What Safety Equipment do you Pack for the Track?
We love bringing our cars to the track to set a few hot laps. Amidst brake bleeding and checking fluid levels, a factor that is often overlooked is track safety equipment of the kind worn by the driver. Checking out one of the local track day events in Malaysia revealed that a majority of folks dressed in different attires. On display among the racing suits and full-sleeved shirts were also drivers sporting shorts, t-shirts and jeans. Very few were wearing a proper racing suit while many were missing the basic safety equipment such as gloves, FIA approved helmets or balaclavas which led me to wonder what sort of safety equipment might be vital considering the relatively high risk of track days where most are pushing their machines to the limit.
Only about half of the drivers I saw on track had gloves of any kind. The gloves worn ranged from brands such as OMP or Sparco and also included gloves meant for non-motoring applications; think diving gloves, gardening gloves and so on. Despite being relatively underemphasized, a proper grip on the steering wheel is essential which is why sometimes Alcantara is used for steering wheel grip material as it provides necessary friction even when the driver has sweaty palms. A small outlay into a proper set of gloves would go a long way to ensure that a slippery steering wheel doesn’t end up causing tragic consequences especially when cornering at 150 kmh.
The most important investment for tracking is a good helmet from a trustworthy brand such as Arai or Simpson certified with the SA rated level of protection. The SA rating is designated for auto racing applications while the alternative M rating is meant for motorcycling. The SA rated helmets incorporate a layer of flame retardant material (a test of fire resistance is also required) and are tested for resistance to multiple impacts such as roll cage impact in a crash. A quality helmet not only provides protection against impact in any crash situation but also fire protection while remaining light enough to not cause neck fatigue over long periods of driving. Some helmets also incorporate ventilation ducting to cool the driver and anti-glare visors to help the driver see better when driving into the sun. Most drivers at the track days I’ve attended tend to use cheap $50.00 helmets which are clearly inadequate. As the saying goes, the value of your helmet speaks volumes about how much you value what’s underneath.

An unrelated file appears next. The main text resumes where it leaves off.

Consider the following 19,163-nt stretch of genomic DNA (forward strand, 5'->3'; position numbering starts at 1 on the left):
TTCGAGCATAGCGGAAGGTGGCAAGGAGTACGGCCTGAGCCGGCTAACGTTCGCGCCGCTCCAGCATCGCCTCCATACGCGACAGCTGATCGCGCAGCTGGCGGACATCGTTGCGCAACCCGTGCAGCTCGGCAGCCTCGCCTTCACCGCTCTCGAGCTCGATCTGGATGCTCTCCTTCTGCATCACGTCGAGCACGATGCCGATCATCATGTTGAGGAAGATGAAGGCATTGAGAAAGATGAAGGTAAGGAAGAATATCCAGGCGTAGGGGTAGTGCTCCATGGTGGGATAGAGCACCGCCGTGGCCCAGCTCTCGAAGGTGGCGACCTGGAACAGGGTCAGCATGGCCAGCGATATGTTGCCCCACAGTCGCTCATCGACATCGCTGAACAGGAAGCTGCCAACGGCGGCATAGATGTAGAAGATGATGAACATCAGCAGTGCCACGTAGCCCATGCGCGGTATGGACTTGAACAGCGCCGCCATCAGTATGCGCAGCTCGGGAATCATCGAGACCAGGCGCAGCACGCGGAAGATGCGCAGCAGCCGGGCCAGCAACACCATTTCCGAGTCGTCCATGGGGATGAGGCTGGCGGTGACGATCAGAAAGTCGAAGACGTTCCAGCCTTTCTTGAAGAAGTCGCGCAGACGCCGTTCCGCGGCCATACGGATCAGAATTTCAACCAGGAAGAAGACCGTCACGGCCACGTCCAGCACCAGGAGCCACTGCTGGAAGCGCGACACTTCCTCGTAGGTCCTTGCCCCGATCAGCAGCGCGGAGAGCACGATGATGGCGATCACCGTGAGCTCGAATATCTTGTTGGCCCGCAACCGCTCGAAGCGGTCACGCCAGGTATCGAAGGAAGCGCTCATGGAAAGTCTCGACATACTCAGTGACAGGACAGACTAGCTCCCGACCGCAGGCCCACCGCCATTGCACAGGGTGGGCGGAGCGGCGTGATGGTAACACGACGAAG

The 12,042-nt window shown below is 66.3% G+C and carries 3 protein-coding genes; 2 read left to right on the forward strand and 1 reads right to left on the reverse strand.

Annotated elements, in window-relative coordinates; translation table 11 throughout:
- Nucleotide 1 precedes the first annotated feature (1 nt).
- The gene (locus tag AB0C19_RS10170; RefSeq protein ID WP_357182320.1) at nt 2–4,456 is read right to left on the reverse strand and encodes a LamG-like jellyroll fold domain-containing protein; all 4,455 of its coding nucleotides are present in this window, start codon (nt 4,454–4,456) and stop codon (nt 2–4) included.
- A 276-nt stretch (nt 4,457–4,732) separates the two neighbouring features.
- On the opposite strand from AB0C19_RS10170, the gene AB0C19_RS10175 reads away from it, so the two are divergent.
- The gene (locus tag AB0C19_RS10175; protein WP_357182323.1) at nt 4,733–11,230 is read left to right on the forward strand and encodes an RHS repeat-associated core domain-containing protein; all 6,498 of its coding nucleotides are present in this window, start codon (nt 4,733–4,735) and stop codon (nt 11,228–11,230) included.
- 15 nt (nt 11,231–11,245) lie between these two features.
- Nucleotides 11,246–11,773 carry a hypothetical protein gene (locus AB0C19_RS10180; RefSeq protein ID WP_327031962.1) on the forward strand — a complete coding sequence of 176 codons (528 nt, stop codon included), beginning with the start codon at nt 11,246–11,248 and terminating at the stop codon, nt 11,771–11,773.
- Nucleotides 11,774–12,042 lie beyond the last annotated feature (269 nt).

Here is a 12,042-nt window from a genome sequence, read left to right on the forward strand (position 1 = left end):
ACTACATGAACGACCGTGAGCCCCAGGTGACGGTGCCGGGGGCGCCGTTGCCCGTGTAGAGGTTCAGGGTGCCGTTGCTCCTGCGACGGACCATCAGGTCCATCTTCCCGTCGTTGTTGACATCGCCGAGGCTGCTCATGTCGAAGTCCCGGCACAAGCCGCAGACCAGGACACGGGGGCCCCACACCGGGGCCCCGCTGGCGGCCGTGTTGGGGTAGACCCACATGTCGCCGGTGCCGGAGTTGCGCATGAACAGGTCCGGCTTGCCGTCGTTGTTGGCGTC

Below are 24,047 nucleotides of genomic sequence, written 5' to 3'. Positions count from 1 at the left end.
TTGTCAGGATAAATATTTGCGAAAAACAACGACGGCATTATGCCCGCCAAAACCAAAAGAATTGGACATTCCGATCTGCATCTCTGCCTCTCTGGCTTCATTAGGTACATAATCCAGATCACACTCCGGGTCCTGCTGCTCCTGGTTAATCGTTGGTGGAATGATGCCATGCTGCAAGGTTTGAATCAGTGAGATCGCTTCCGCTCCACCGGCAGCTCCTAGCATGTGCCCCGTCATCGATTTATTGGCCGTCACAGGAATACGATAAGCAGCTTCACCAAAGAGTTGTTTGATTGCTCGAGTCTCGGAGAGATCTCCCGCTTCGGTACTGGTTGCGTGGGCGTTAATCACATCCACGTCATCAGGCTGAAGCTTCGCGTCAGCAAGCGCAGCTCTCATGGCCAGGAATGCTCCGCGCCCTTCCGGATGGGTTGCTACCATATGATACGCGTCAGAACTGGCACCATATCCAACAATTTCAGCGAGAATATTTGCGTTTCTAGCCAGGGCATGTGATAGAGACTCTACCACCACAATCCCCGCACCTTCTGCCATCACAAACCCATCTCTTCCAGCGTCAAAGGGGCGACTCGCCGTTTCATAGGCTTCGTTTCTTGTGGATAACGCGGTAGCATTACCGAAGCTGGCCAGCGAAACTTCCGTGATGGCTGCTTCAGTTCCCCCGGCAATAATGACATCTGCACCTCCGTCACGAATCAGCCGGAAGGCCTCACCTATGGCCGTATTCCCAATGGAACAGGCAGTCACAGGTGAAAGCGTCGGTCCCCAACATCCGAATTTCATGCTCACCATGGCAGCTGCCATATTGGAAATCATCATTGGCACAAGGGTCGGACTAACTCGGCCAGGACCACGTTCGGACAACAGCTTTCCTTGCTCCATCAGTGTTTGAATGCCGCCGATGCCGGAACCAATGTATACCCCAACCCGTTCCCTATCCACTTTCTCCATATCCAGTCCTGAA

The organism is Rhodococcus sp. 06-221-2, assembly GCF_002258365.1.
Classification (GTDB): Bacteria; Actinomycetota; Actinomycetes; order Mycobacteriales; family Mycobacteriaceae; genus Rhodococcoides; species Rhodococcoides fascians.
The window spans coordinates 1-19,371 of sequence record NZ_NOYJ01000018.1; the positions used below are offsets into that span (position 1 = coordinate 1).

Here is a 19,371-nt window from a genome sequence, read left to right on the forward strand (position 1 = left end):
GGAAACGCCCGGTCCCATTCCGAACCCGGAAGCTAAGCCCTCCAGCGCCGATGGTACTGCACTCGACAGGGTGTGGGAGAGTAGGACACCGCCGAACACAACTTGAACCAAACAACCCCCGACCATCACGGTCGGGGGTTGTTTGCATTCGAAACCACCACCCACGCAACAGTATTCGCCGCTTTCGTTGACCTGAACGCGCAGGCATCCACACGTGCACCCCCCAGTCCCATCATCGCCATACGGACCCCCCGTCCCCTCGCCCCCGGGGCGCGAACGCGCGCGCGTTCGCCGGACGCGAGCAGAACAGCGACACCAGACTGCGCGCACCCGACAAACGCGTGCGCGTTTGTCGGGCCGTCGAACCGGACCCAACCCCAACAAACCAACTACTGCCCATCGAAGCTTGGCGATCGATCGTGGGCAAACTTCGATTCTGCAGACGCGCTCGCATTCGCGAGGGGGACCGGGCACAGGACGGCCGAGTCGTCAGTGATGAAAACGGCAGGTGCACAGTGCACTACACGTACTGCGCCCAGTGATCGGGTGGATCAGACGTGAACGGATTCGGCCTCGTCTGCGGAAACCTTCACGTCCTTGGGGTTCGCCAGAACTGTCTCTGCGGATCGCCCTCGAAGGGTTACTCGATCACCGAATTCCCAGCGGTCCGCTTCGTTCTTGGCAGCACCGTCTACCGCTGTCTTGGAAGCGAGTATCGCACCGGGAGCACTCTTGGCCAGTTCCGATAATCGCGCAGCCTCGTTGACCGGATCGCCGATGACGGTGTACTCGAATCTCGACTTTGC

Fire protection garments such as balaclava and racing suits are not strictly necessary for most track days but would definitely provide good fire resistance protection should a fire break out after a crash. I currently use a balaclava by Alpine Stars which is light and comfortable to wear. As fire incidents are fairly low, I hardly see any people donning such fire garments much less fit fire suppression systems in their cars or even carry the most basic of fire extinguishers. Sadly, I’ve known of cases where a car might have been saved if a fire extinguisher had been installed within arm’s reach.
A HANS (Head and Neck Support) device is also used in auto racing and karting to give protection to the drivers head and neck should an impact take place. Even if there is no direct contact by the driver to the object of impact, the force delivered from the crash could cause significant injuries even at speeds as low as 35 mph. This is especially of concern in open wheel racing cars and karts where the risk of flipping over is ever present. Neck injuries can be potentially crippling which is why many competitive racers and regular track junkies don the HANS device.
I hope that reading this article will lead to our community of track junkies and racers to think twice about the safety aspect the next time they consider going out on track and possibly sacrifice a performance mod for the sake of that all-important driver mod. Come to think of it, all we really look forward to is enjoying the thrill of driving our S2000 on track again and again. In that light, don’t you think a little investment in safety will reward you in the long run?
Photos courtesy of JulieU and spets